Back in the 1990’s, we used the terms PVC, “pleather,” or simply fake leather to describe material that was supposed to be like leather in terms of feel and quality, but quite frankly, wasn’t anywhere near the real thing. Today, we use classier terminology and better quality materials. Faux leather, or “vegan leather,” is the term we use for a material that is used on items that would traditionally be crafted with leather.
If the thought of faux leather scares you, we get it. We had PVC leather miniskirts and pants, too. We promise, the new faux leather isn’t anything like what the nineties offered us, in terms of comfort or lack of style. In fact, the new fabrics used for faux leather offer comfortability, craftmanship, durability, and style on par with real leather, and in some cases, offer better versatility that make many people opt for it in lieu of genuine leather.
If you’re considering a new piece of furniture and wondering if faux leather is an option, let us help convince you. We’ll look at what faux leather is crafted from, the drawbacks of owning real leather pieces, and how faux leather holds up against its genuine leather cousin. You’ll be able to make a decision about owning a piece of faux leather furniture with confidence. You’ll also learn how some cowhide leather is lower quality than others but is marketed to look the same.
At CordaRoy’s, we offer high quality furniture at prices that are affordable. We’re also pretty picky about the types of fabrics we use to create our pieces. In fact, when we decided we wanted to offer one of our convertible bean bag chairs in a leather or leather-like fabric, we took a lot of time to research both and consider the advantages and disadvantages that both would bring to the table.
In the end, faux leather was simply a better option, and it’s why we offer it on all our chair sizes. We think you’ll agree, faux leather is a better fit for bean bag chairs, and possibly other pieces, too.
What is Faux Leather?
Faux leather is a material made to look and feel like real leather, but is not actual rawhide leather. There are a few different types of faux leather, including a special leather/faux leather blend called “bonded leather.” Bonded leather is made from scraps of real leather and bonded together with faux leather pieces to create a hybrid type of leather.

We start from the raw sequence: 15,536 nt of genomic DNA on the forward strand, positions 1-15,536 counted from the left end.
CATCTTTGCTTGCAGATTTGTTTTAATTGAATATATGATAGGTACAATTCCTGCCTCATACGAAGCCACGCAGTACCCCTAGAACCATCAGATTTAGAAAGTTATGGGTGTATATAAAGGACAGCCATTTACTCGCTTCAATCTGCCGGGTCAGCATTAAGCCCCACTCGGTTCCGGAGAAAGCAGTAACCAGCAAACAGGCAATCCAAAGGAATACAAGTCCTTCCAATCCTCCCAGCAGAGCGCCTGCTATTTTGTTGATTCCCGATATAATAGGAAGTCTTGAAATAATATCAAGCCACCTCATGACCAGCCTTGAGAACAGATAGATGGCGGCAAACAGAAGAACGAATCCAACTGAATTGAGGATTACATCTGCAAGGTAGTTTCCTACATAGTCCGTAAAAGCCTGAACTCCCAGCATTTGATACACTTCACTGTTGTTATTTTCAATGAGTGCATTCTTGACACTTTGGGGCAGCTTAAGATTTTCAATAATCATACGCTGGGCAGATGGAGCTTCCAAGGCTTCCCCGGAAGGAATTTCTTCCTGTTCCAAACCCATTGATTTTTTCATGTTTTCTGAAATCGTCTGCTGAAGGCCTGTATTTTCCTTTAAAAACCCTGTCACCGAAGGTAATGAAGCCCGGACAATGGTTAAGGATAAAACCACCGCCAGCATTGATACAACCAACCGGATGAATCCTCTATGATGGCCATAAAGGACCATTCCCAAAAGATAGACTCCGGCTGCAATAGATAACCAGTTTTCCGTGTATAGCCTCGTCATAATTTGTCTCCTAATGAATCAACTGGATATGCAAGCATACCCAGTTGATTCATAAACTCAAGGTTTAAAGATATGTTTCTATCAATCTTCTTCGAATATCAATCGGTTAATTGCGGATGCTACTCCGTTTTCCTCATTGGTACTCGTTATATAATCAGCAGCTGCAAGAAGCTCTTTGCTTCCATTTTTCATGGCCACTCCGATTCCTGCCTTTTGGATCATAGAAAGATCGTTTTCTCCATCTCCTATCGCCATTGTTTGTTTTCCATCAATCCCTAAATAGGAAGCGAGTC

A 100% vegan faux leather will not include any animal parts. While some people prefer bonded leather because it does contain some animal hide, we find there’s really no use in going half and half. Ultimately, a material that contains partial leather must still be cared for like real leather, but you don’t actually have the benefit of owning a piece of real leather furniture. Also, you will likely find the quality of the real leather it is crafted with is subpar.
Faux leather is essential polyurethane fabric. If you want to get real technical, it’s a synthetic fabric made of thermoplastic polymer. Sounds really scientific, but it isn’t. It’s essentially a polyurethane fabric coated in another type of polyurethane that gives it the look, feel, and sometimes the durability of real leather.
Not all faux leather is created equally. Remember those PVC mini skirts and pants? That type of low-grade material is still around, so it’s important to find out what kind of faux leather your manufacturer uses in the production of their products. The true quality of vegan leather products comes down to the material the manufacture is using to produce it.
What is Real Leather?
Real leather is made from cowhides. Cows are raised, skinned, and their hides are tanned and treated until the desired type of leather is developed from it. There are multiple different types of leather available.
For instance, you’re probably familiar with tags that read “genuine leather.” This is the lowest grade of real leather available today. It’s made from several layers of low quality (read “scrap”) leather bonded and glued together and is typically not very long lasting compared to other leather products. In fact, genuine leather rarely holds up against faux leather.